Oakwood City Council vowed Monday night to look for ways to stop city residents having to pay a higher fire protection tax than those who live outside cities.
"I guess we can research ... whether we start a fire department, contract with another fire department or something," Councilman Ron McFarland said.
City Manager Stan Brown agreed.
"If we don't do so for our citizens, we're not representing them properly," he said.
City officials were responding to Hall County tax bills recently mailed to residents, the product of a long and contentious battle over the county's budget and how to fund an $11.5 million deficit.
The Hall County Board of Commissioners voted June 30 to approve the budget without a hike in the tax rate. Four of the five commissioners agreed, however, to a "roll-up," in a separate tax rate for fire and emergency services funds.
A roll-up is not legally considered a tax increase, because it only allows officials to raise tax rates enough to offset a loss in revenues caused by declining property values.
"A tax increase is a tax increase, regardless of the rationale or explanation," Councilman Gary Anderson said.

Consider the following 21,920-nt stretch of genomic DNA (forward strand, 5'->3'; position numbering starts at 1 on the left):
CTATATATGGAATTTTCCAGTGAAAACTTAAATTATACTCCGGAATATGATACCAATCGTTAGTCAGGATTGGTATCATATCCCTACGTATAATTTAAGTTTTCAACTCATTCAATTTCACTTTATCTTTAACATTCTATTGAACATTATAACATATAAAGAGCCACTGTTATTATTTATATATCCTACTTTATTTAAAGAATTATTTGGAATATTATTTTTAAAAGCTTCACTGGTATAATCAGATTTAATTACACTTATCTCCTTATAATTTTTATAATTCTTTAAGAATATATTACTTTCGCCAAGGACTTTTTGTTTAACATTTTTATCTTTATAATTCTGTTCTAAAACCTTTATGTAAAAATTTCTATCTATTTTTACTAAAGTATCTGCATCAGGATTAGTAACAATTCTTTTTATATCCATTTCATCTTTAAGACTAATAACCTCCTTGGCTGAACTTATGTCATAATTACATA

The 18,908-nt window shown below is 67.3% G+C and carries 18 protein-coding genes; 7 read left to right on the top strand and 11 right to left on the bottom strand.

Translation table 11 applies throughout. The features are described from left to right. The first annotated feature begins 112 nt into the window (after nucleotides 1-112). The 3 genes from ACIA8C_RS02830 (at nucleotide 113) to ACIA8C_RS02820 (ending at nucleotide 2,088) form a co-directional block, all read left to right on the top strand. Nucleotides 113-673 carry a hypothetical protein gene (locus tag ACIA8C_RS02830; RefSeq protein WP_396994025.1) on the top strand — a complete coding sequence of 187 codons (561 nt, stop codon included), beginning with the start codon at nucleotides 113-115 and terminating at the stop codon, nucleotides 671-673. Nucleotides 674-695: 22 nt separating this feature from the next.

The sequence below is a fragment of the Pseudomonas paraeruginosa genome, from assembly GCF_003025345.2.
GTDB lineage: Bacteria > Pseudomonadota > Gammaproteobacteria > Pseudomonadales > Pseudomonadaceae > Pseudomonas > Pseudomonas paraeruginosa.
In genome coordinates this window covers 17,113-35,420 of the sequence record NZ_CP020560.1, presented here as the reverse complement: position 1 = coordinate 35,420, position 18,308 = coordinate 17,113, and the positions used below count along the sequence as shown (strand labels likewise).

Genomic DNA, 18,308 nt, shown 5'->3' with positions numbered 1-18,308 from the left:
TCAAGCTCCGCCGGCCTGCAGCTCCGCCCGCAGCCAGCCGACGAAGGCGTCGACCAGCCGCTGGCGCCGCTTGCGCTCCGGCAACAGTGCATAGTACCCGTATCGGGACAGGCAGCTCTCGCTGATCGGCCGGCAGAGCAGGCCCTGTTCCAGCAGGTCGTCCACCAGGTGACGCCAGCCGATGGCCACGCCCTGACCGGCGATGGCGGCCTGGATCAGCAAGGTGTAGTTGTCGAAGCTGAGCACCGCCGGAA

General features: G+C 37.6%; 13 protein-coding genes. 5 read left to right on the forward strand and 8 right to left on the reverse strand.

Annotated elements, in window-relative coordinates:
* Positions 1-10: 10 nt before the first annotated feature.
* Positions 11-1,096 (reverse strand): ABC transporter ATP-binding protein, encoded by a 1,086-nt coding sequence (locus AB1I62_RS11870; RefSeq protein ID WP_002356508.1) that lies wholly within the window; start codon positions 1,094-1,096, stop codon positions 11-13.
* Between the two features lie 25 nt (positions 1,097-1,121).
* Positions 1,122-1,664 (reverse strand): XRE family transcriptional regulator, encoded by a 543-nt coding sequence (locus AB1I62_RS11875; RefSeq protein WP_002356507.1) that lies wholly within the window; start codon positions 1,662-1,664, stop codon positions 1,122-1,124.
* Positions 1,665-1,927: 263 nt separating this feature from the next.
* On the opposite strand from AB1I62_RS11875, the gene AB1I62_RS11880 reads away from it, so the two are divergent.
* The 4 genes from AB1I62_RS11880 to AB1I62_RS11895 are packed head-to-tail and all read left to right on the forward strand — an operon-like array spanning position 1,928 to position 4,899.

Brown said the county calculates fire taxes based on "what (the county) thinks (its) costs are for providing fire services."
"They look at the fact that they get a fire insurance premium for the unincorporated area, but those dollars go to the cities," he said.
"What we find is we only bring in about $150,000 to $200,000 on the insurance premium tax and yet our citizens are paying somewhere upward of $800,000 to $1 million (in fire taxes). So, it's really out of whack."
City officials produced a tax bill for an unnamed Oakwood resident that showed a fire tax owed of $119.91, while the city levies $101.51 on the same property.
"You are paying 20 percent more on (the county's) fire tax than you are city of Oakwood," Brown said.
Gainesville is the only Hall city where residents don't pay a fire tax because the city operates a fire department. The city's general fund — not a separate fire fund — covers expenses in the fire department, Chief Jon Canada has said.
Brown said one option for Oakwood is to talk to Gainesville about providing fire service, "like we've done for sewer (service)."
He didn't rule out an agreement between the county and the cities.
The parties can "sit down and ... let's talk about how (the county) gets their numbers," Brown said. "Let's see if we can't get some rational review here."
Ultimately, the council voted to authorize Brown and Mayor Lamar Scroggs to move forward on the matter with City Attorney Donnie Hunt "and come back (to the council) with some kind of report."
This year, property tax bills are due in two equal installments, with the first due by Oct. 1 and the second installment due by Dec. 1.